Sick Day Checklist: How to Tackle it with T1D


With flu season fully under way and the holidays just behind us, we are susceptible to a common cold or contagious individuals carrying illness-causing bacteria. Being sick is never fun, but for people with type 1 diabetes (T1D) it poses extra problems. When a person gets sick, their body is under stress. To combat that stress, the body naturally releases hormones that help fight disease. Those hormones, however, cause blood glucose levels in the body to rise, and disrupt the way insulin lowers blood-glucose levels, among other effects.

Preventing an illness is always the best outcome. So getting a flu shot every year is advised. It’s important to make sleep and hydration a priority, as well as washing hands often. But, a cold can still catch a person at any time. Since being sick can pose a serious risk for people with T1D, it’s critical to have a plan of action in place.

Monitoring Your Needs

When you’re under the weather, it’s crucial to carefully monitor your blood glucose and ketones more often than usual, as often as every four hours. Check your continuous glucose monitor (CGM) if you have one, or frequently use finger sticks.  It may be necessary to take extra insulin to bring down higher blood glucose levels.

Elevated ketone levels often occur when blood sugar readings are high. This can be a sign that the body is using fat and muscle for energy, instead of sugar. Be on the lookout for ketones, as very high levels could lead to diabetic ketoacidosis (DKA), a dangerous condition that demands immediate medical attention, and can be fatal if left untreated.

Administering Medications

It is more important than ever to continue a normal schedule of medications when you feel sick, even if you’re having a hard time keeping food and liquid down. Beyond insulin, many over-the-counter (OTC) medications also affect blood glucose levels. Though there are some sugar-free cough syrups on the market, many such syrups contain sugar, which only exacerbates already high blood glucose levels. That’s why pills taken orally—that have the same ingredients as syrups—can be a better choice if they contain no carbohydrates. Other drugs like decongestants also raise blood glucose. On the other hand, aspirin in large doses can lower blood glucose levels.

You need to be aware of the effects of pain and fever reducers, too. Acetaminophen, which helps counteract minor aches and fevers associated with the flu or a cold, can cause false or no readings in CGMs, and can be toxic to the liver and kidneys. So, anyone with kidney complications should be cautious about using these drugs. Ibuprofen should also be handled with care. It increases the hypoglycemic effect of insulin.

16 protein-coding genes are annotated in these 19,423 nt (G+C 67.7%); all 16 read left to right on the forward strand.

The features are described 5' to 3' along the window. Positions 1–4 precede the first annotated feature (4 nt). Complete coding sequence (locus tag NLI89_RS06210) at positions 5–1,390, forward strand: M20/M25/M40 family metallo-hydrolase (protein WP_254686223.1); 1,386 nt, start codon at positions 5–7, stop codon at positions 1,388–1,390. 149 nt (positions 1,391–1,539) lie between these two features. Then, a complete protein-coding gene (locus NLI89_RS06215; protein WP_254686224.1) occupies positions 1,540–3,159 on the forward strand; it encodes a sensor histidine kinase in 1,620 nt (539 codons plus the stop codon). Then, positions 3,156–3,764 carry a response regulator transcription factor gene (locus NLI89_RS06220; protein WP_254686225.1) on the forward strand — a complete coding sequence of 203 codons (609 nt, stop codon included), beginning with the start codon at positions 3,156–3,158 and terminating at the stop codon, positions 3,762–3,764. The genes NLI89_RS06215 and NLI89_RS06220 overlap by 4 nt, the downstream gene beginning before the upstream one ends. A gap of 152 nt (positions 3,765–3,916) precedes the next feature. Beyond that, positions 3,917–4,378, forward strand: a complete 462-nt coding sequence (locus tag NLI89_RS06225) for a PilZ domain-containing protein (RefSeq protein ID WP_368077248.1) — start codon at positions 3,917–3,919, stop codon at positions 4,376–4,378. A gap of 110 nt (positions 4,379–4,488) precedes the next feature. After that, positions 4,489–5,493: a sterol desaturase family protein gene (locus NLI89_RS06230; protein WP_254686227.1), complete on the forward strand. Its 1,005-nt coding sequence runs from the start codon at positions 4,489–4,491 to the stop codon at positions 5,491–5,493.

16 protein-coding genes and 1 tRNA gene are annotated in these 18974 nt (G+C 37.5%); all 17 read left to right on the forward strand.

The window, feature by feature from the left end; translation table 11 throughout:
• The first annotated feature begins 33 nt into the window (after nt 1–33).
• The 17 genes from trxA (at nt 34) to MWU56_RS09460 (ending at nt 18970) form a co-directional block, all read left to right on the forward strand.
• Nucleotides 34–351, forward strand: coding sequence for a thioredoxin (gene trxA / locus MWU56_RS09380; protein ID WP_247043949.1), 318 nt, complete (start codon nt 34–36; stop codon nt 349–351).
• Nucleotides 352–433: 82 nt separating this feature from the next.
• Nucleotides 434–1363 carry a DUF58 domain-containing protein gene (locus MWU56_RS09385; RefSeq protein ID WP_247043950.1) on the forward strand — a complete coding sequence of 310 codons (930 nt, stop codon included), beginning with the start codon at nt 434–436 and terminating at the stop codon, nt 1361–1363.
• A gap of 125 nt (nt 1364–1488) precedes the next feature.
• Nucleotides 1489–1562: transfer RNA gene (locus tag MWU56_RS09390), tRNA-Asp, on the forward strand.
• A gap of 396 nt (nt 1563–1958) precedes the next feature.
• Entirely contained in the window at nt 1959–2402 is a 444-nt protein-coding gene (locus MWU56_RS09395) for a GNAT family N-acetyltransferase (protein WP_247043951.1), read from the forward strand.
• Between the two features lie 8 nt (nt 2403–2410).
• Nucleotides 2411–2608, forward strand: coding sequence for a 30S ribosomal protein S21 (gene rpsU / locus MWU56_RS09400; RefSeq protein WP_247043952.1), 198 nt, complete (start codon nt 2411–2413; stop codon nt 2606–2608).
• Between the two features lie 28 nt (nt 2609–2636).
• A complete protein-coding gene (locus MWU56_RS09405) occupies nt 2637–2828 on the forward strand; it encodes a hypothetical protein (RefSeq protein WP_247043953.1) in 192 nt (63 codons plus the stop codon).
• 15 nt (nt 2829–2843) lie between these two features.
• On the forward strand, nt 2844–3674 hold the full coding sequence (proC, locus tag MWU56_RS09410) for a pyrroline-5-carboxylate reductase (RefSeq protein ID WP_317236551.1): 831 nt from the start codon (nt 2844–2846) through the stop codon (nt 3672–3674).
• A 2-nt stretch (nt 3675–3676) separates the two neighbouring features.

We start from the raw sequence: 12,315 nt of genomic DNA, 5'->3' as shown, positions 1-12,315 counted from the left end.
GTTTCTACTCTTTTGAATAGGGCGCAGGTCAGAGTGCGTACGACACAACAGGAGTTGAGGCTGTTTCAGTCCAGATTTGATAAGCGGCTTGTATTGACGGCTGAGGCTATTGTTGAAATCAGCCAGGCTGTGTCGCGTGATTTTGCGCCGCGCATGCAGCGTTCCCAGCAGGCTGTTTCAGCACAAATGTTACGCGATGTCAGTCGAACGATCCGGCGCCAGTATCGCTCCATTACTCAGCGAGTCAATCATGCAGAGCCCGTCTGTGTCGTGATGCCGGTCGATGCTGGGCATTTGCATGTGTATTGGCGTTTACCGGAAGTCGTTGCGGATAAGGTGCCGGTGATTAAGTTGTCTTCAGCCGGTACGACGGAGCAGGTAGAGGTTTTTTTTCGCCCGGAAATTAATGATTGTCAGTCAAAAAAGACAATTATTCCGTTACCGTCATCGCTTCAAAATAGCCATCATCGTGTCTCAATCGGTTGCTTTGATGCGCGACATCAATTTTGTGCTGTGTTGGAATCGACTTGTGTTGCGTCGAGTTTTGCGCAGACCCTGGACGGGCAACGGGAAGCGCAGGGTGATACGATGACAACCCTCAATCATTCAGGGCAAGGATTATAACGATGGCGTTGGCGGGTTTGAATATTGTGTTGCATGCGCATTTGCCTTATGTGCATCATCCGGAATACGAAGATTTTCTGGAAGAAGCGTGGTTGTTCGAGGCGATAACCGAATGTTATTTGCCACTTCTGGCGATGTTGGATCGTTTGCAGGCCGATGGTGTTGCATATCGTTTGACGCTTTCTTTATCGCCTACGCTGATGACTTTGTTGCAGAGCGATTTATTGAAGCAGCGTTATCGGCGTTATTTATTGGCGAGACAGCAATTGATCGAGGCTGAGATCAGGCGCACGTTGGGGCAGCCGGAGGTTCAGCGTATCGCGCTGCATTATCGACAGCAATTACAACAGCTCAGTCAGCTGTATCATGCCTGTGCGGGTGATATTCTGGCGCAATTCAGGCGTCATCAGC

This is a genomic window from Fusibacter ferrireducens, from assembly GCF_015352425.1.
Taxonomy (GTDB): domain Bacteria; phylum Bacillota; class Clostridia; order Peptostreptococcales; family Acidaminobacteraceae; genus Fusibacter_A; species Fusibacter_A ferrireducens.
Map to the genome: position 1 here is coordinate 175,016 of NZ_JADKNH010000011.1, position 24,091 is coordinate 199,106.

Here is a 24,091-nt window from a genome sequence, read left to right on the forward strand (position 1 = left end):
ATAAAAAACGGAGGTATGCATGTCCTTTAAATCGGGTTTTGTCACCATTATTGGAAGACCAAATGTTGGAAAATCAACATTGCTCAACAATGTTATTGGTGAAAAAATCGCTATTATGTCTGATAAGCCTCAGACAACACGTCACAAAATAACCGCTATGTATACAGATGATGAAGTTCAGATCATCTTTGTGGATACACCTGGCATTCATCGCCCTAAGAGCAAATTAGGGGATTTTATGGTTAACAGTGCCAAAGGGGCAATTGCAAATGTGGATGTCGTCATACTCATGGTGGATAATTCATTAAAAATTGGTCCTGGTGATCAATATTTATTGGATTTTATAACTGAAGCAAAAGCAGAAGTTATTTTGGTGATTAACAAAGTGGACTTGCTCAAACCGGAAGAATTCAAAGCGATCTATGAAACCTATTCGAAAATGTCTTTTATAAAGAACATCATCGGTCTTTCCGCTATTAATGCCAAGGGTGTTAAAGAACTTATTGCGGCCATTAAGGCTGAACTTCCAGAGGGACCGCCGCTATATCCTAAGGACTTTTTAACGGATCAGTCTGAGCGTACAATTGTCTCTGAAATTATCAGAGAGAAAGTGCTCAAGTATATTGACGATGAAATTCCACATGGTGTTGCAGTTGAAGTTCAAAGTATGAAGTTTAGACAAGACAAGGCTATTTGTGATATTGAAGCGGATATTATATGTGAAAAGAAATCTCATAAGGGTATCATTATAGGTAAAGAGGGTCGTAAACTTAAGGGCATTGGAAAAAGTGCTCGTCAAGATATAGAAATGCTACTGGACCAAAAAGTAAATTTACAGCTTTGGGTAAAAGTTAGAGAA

Careful Consumption

Because it can be difficult to stick to your normal meal plan when feeling unwell, it’s good to always have on hand products that you know will help keep up your carbohydrate intake in a healthy way. Foods like crackers, vegetable or noodle soups, unsweetened applesauce, or fruit-flavored yogurt are all easy-on-the-stomach selections. If even those mild foods prove difficult to swallow, then liquids can be a short-term solution.

If blood sugars are in range, you can start with drinks that contain carbohydrates, and plan to consume something every three to four hours. Options include, fruit juices such as orange or cranberry, sports drinks and regular soft drinks. It’s important to stay well hydrated, especially when ketones are present, to flush them out. Increase your intake of carb-free choices like water, broth, and sugar-free gelatin, popsicles or soft drinks.

Prepare for Emergencies

It is vital to be ready for the worst, even if you never experience it. Have your doctor’s phone numbers (including how to reach them at night and on weekends or holidays) ready in case you encounter these symptoms:

  • Vomiting or diarrhea for more than six hours
  • Having trouble breathing
  • A fever that won’t go away after a couple of days
  • Large levels of ketones
  • Unable to keep food or liquid down and are experiencing hypoglycemia

If you do need to make an emergency room visit, it is vital that you mention that you have T1D, and have an ID bracelet prominently displayed. For children, call a doctor if they:

  • Have trouble breathing or exhibit blue lips
  • Won’t eat or drink
  • Experience severe ear pain
  • Show much more sleepiness than usual

Check out these other JDRF tips for handling T1D while dealing with the flu. We wish you and your family a safe and healthy cold & flu season!